William Sutton Prize shortlist announced after record-breaking applications
The third year of the William Sutton Prize has shortlisted 13 projects for its two categories.
The third year of The William Sutton Prize run by Clarion Housing Group, the UK’s largest provider of affordable housing, has seen a record-breaking 154 applications. Of these, 13 projects have been shortlisted, with many of the finalists’ proposals directly responding to the Covid-19 pandemic.
Six projects* are shortlisted for The William Sutton Prize for Placemaking and Affordable Housing Design focusing on themes such as modular housing, retrofitting, supported housing and community co-production.
“We’ve seen a record number of applications with many showcasing innovative ideas developed to tackle some of the challenges society is facing due to Covid-19 – it’s inspirational.”
Clare Miller, chief executive of Clarion Housing Group
The shortlist includes projects by Assemble, a multi-disciplinary collective working across architecture, design and art, Editional Studio Ltd, whose founders were featured in AJ’s ‘40 under 40’ which celebrates the UK's most exciting emerging architectural talent, and Space and Motion, a design studio based in South London.
A further seven projects** will compete for The William Sutton Prize for Social Innovation, with the shortlist including projects focusing on issues such as food poverty and education, money management for community networks and family support.
The winners in both categories will be announced at a virtual event at the end of March.
New thinking and creativity
The William Sutton Prize was developed by Clarion Housing Group to celebrate William Sutton’s legacy as a 19th century innovator and philanthropist who bequeathed his fortune to improve the quality of social housing.
It encourages individuals and organisations to present a new concept, service or idea that will benefit social housing residents and communities, with a prize fund of up to £20,000 on offer for each category to help develop the idea and maximise its impact.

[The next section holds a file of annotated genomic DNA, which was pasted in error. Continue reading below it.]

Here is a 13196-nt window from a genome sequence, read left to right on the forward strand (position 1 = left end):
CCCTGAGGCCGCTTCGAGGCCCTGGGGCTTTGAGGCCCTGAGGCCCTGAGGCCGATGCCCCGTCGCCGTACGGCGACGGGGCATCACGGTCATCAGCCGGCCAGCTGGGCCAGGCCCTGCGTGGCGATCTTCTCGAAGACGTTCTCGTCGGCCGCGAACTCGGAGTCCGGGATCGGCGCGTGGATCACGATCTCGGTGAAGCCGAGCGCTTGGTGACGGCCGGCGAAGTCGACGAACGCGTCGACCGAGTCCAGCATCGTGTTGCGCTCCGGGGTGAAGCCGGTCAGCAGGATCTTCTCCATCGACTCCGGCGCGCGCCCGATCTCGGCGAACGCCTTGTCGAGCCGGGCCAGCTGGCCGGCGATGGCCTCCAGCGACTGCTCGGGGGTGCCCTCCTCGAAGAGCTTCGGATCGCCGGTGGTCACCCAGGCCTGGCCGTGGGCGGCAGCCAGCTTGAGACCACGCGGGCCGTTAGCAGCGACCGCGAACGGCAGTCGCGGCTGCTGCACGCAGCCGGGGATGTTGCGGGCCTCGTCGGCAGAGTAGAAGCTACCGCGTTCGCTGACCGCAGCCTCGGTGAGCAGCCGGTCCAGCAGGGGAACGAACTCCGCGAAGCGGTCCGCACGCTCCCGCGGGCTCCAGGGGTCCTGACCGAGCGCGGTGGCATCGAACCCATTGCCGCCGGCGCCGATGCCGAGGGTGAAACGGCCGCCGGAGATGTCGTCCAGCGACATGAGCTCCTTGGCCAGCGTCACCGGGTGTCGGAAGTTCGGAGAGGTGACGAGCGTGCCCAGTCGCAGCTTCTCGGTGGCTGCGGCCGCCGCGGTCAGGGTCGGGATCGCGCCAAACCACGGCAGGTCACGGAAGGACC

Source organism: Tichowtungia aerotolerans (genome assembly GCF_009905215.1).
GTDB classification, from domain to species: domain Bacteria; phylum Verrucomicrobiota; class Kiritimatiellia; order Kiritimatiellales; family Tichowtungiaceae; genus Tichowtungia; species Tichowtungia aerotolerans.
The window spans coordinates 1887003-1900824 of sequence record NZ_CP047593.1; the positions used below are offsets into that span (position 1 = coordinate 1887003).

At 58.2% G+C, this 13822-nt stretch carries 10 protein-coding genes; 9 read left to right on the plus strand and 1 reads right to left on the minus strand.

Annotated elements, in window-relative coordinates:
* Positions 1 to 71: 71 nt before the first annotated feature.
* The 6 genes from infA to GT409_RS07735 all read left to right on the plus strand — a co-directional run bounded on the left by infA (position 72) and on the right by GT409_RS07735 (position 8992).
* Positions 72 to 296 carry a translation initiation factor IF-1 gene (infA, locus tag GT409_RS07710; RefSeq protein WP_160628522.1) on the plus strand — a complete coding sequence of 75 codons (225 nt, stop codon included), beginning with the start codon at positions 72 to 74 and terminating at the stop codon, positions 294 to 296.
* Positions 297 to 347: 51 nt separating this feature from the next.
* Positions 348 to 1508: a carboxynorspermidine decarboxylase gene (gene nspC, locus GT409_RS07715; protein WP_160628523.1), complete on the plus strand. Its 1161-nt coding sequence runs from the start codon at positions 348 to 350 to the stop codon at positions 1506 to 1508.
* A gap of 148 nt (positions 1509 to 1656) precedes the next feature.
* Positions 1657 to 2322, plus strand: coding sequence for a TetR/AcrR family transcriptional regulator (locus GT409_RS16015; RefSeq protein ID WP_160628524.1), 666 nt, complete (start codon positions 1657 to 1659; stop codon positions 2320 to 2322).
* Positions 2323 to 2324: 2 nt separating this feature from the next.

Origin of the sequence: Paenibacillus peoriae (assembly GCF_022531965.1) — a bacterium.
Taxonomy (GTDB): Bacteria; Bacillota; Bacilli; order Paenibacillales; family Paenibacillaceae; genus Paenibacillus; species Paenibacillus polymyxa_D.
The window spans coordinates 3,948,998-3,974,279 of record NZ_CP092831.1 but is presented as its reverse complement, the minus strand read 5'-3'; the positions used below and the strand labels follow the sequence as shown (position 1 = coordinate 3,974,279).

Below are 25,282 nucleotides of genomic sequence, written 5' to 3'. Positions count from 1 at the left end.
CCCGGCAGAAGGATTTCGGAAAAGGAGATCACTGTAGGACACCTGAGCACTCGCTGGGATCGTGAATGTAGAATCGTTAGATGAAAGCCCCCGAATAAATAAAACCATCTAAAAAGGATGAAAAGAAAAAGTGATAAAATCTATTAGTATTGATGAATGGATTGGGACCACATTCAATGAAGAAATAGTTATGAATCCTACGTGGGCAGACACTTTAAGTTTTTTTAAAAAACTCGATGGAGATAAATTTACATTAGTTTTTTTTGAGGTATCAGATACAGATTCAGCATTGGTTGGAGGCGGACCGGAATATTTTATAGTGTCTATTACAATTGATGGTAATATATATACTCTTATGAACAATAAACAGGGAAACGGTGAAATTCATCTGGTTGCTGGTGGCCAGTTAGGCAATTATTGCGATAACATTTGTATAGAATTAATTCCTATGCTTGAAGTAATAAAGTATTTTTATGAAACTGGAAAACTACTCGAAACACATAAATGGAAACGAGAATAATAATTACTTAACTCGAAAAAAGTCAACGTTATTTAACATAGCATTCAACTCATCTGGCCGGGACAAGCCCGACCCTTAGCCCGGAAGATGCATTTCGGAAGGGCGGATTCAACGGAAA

The funding is provided by Clarion Futures, the charitable foundation of Clarion Housing Group.
In the Prize’s third year, the criteria have been updated to reflect new thinking and creativity and include projects or ideas developed during the coronavirus outbreak with potential for long-term impact.
The winning entries will be determined by a panel led by Clare Miller, group chief executive of Clarion, and including Peter Holbrook CBE, CEO of Social Enterprise UK and Biljana Savic, director of the Academy of Urbanism.
Last year’s winners
In 2019, Fat Macy’s took home The William Sutton Prize for Social Innovation for their proposal to expand their supper clubs and catering events which get young Londoners off the streets and into their own homes whilst providing work experience.
The winner of The William Sutton Prize for Placemaking and Affordable Housing Design in 2019 was Jas Bhalla Architects’ proposal for a planning policy that encourages the transformation of nine main roads in Outer London into dense, urban streets through place-based design guidance.
Reflecting changing needs
Clare Miller, chief executive of Clarion Housing Group, commented:
“When we opened applications for this year’s William Sutton Prize in the midst of a pandemic, we didn’t know what to expect. Several months later, we’ve seen a record number of applications with many showcasing innovative ideas developed to tackle some of the challenges society is facing due to Covid-19 – it’s inspirational."
“My fellow judges and I are looking forward to meeting the creative minds behind our shortlisted projects and deciding on our winners.”
Biljana Savic, director of The Academy of Urbanism, said:
“This is the third year of The William Sutton Prize and I am excited to see the range and quality of proposals on the shortlist for the placemaking and design category. The proposals re-examine in innovative ways the concepts of home and neighbourhood, reflecting the changing lifestyles, societal needs and trends that were already in train and that the Covid crisis accelerated."
“Several of the shortlisted proposals also explore ways of empowering communities through co-creation and self-build models, tackling at the same time the climate change challenge. This is particularly impressive given the constraints around which the participating teams had to work due to the Covid pandemic. I look forward to discussing these inspirational proposals with my fellow judges.”
Peter Holbrook CBE, CEO of Social Enterprise UK, said:
“2020 has forced social enterprises to find new ways to support the communities they are set up to serve, and I look forward to finding out more about the projects in this amazing shortlist that have been set up to tackle the challenges posed by COVID-19 as well as those addressing the growing issue of climate change.”